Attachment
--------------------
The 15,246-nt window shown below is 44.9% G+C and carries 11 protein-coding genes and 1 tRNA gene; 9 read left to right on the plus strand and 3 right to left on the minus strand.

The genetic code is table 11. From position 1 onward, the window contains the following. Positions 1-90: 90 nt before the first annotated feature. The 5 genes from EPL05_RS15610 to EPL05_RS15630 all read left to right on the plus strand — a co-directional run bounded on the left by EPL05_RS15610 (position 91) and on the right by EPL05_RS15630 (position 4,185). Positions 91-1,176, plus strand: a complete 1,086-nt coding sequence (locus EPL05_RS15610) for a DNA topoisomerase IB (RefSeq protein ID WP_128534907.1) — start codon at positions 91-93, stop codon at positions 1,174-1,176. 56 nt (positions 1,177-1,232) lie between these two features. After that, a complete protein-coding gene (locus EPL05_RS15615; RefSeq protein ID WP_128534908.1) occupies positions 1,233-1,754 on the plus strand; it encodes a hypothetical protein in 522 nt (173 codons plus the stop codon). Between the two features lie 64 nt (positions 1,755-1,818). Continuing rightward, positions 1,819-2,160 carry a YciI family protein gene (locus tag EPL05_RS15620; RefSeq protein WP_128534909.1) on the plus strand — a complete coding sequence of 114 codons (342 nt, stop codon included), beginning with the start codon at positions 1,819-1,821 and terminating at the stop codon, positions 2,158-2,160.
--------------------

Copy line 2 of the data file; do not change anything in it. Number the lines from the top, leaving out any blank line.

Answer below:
The genetic code is table 11. From position 1 onward, the window contains the following. Positions 1-90: 90 nt before the first annotated feature. The 5 genes from EPL05_RS15610 to EPL05_RS15630 all read left to right on the plus strand — a co-directional run bounded on the left by EPL05_RS15610 (position 91) and on the right by EPL05_RS15630 (position 4,185). Positions 91-1,176, plus strand: a complete 1,086-nt coding sequence (locus EPL05_RS15610) for a DNA topoisomerase IB (RefSeq protein ID WP_128534907.1) — start codon at positions 91-93, stop codon at positions 1,174-1,176. 56 nt (positions 1,177-1,232) lie between these two features. After that, a complete protein-coding gene (locus EPL05_RS15615; RefSeq protein ID WP_128534908.1) occupies positions 1,233-1,754 on the plus strand; it encodes a hypothetical protein in 522 nt (173 codons plus the stop codon). Between the two features lie 64 nt (positions 1,755-1,818). Continuing rightward, positions 1,819-2,160 carry a YciI family protein gene (locus tag EPL05_RS15620; RefSeq protein WP_128534909.1) on the plus strand — a complete coding sequence of 114 codons (342 nt, stop codon included), beginning with the start codon at positions 1,819-1,821 and terminating at the stop codon, positions 2,158-2,160.